Barrie McDermott: Welcoming back fans to Super League matches

Sky Sports rugby league pundit Barrie McDermott is eager for the return of crowds, plus looks at the Challenge Cup quarter-finals and some other big issues in Super League…

There’s only one place to start this week because, even if it’s with limited numbers, we are counting down to welcoming fans back through the turnstiles.

I and my commentary colleague Terry O’Connor have said on almost a weekly basis, as people with jobs to do at matches we have sorely missed crowds. The instant feedback you all give us is an unmistakable and a much-missed ingredient, and you are a huge component of any rugby league match.

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When you speak to the players, they are as excited about the return of fans as the fans are to return and support their heroes, and that tells you all you need to know about the game.

The uniqueness of our sport is our connection to the people on the terraces. It’s like going out for a meal with only half your family – you are eating, but still thinking about those who cannot be there. As I say, we have missed you.

I was speaking to one chief executive this week who told me the limited numbers of fans able to return will actually cost his club money. But he feels it’s so important to have crowds again, it’s something he’s happy to cope with.

Now we need those lucky enough to get a ticket to make enough noise for everybody who cannot be there. Cheer as loud as you can, sing as loud as you can, boo as loud as you can – at O’Connor, not me! – but most importantly, celebrate as loud as you can.

When you speak to the players, they’re as excited about the return of fans as the fans are to return and support their heroes, and that tells you all you need to know about the game.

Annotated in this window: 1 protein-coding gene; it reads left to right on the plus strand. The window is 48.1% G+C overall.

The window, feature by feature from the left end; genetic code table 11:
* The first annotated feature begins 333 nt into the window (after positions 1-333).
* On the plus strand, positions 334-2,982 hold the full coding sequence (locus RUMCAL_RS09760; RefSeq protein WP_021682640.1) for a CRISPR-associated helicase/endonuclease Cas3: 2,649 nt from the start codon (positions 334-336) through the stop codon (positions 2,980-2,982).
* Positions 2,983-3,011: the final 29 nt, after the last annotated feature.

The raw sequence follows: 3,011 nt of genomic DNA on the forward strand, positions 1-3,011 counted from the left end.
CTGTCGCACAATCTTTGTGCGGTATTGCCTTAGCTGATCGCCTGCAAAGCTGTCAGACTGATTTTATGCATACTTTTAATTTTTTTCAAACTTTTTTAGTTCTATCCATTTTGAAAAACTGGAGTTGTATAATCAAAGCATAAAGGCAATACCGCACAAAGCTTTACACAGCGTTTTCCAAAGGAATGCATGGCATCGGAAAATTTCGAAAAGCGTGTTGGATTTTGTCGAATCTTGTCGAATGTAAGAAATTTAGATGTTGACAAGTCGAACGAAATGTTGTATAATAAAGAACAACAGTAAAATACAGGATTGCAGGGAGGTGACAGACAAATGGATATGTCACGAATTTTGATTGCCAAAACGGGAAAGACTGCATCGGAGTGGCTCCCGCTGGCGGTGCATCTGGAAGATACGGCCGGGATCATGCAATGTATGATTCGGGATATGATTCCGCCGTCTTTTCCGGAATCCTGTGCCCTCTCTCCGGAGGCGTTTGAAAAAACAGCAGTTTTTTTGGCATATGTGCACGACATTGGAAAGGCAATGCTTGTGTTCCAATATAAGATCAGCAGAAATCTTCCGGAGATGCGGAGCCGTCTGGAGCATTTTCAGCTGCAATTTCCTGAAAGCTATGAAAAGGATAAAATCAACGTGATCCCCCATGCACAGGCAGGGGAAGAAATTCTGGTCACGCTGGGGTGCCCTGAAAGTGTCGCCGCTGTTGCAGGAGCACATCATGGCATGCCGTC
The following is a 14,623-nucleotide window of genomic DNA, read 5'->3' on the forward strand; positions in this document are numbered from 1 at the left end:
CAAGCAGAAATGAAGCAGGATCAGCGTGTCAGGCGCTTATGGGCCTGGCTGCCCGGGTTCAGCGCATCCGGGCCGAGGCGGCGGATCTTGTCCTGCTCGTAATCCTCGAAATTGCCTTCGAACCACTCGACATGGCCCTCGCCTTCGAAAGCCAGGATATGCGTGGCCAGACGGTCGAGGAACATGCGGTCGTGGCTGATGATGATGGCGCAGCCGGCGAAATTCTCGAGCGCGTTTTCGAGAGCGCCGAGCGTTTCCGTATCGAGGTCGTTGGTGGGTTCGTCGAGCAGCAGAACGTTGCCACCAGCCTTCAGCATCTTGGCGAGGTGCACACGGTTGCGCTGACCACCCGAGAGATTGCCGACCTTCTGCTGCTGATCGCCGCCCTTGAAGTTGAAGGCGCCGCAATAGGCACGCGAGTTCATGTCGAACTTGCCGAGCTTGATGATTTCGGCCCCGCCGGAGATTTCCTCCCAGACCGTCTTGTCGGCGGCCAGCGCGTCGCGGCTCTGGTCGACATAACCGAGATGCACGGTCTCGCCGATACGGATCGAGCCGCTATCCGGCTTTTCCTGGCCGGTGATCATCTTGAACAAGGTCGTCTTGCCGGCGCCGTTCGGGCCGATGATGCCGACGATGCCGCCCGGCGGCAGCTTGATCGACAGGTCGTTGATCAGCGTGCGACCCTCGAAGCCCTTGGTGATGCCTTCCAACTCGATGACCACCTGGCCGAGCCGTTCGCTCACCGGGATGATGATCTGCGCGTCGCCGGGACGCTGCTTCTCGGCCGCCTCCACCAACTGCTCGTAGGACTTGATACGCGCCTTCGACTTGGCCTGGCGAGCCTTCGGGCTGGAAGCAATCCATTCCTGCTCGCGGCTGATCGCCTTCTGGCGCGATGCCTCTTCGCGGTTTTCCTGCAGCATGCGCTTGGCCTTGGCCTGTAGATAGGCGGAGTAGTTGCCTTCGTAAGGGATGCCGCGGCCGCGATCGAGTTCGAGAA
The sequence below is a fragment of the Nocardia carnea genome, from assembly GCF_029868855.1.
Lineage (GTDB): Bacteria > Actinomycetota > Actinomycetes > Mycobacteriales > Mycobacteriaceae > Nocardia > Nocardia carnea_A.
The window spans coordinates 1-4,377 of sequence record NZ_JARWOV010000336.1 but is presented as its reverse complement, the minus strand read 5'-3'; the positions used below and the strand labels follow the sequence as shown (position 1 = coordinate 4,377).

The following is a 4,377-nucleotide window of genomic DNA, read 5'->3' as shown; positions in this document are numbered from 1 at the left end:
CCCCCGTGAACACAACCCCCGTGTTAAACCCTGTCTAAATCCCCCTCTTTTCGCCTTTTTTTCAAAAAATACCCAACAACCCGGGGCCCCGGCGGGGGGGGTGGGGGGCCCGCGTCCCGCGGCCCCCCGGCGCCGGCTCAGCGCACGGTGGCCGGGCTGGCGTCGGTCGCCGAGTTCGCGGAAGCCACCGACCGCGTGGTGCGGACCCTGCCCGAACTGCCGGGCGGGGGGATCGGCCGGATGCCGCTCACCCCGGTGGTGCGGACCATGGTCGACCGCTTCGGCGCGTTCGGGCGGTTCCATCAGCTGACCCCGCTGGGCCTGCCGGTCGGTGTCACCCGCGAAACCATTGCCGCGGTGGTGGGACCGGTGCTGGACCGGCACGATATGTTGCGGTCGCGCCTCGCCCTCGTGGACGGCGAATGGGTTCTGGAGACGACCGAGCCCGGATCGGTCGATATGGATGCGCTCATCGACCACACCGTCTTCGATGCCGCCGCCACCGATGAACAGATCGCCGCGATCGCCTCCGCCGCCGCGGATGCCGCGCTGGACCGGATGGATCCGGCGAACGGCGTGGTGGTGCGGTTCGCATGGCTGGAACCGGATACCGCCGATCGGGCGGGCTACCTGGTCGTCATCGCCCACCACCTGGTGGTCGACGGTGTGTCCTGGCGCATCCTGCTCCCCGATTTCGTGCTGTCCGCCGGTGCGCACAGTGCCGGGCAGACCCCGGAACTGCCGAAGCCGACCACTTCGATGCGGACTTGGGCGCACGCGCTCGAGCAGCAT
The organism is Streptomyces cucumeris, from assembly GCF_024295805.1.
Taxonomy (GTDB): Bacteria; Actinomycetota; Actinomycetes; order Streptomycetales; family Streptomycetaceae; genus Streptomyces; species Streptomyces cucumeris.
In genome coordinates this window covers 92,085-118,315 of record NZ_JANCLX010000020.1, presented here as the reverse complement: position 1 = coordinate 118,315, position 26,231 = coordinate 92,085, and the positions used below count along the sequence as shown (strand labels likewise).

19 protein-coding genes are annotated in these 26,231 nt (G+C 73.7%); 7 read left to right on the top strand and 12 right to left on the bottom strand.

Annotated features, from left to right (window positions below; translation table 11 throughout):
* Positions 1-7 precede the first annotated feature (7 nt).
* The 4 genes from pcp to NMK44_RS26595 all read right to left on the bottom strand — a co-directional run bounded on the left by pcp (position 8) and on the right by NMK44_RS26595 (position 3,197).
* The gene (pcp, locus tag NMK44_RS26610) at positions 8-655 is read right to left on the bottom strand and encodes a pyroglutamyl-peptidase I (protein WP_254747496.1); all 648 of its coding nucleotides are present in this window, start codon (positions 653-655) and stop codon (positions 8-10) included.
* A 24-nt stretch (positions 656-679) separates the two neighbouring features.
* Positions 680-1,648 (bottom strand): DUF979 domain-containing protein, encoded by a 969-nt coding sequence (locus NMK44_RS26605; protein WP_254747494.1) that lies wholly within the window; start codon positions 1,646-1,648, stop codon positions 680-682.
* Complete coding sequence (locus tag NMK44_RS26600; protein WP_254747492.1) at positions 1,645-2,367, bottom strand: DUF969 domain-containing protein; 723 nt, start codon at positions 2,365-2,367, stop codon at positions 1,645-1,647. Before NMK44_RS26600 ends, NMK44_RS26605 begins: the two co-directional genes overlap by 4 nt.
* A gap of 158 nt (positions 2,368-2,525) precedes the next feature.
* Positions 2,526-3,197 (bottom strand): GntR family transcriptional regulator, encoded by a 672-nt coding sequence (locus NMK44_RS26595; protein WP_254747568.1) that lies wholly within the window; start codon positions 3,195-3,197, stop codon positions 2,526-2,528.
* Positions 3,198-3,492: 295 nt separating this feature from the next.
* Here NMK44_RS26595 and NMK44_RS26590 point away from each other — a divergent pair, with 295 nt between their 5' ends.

Barrie McDermott

It’s been 14 long months since you were able to cheer on your heroes. No doubt you have missed the game, but the game has missed you too.

To those many season ticket holders who turned down the opportunity of a refund to help their club in these unprecedented times – thank you. Now it’s the clubs’ chance to say the same.

Thanks also to Alex Simmons and Karen Moorhouse, who gave their time this week to join Brian Carney for an important conversation in the wake of the Tony Clubb/Andre Savelio incident.

I’m well aware there’s a long way to go with these issues – but we are talking about them, which can only be a good thing.

On the pitch, Saturday’s performance in the Challenge Cup quarter-finals against Castleford Tigers did Salford Red Devils the power of good despite the result and if they can carry that effort into Monday’s clash with champions St Helens, we could be in for an absolute cracker.

As for Hull FC, I thought they were outstanding – playing to their strengths while exposing Wigan’s weaknesses. The Black and Whites’ attitude to defence was the best we have seen from a Hull FC team in many a year so far – in 2021 they look like cracking the monopoly of SL’s usual suspects.

I expected more of Hull’s next opponents Catalans Dragons in their quarter-final against the Wolves, for whom Daryl Clark continues his incredible form.

With the 2014 Man of Steel heavily rumoured to have signed with an NRL club, and Wigan Warriors’ Oliver Gildart also reportedly on the verge of a move Down Under, it brings up a conversation we seem to have every year: What can we do to keep our top stars in Super League?

I do not blame the player – there’s no doubt if Daryl went, he would make it in Australia as he’s a quality athlete – but we need to do more to keep our top players in this competition.

The question is: how? We need everyone, including current and former Super League and NRL players to get round the table and find a solution.

For those that argue the status quo improves the Great Britain & Ireland side, I am not interested. While it is true the individual could improve by switching competitions, we need to keep all our best players here to improve this competition instead.

Tom Trbojevic; Luke Keary; Xavier Coates; Adam Reynolds; Nathan Cleary – it’s unrealistic to think we can recruit players of that calibre from Australia. But good quality imports improve an environment.

I remember Dave Furner, Steve Renouf, Matt Gidley, Jamie Lyon and Craig Fitzgibbon in Super League. Those were halcyon days with a constant influx of influence.

Wouldn’t it be great to see our competition showcasing more quality Australasian imports alongside the best of British – a Super League so competitive that every game could go either way.

Less is more, so with more Brits getting an opportunity, adding the odd quality player will increase the bottom of the pyramid to better the odds at the top.

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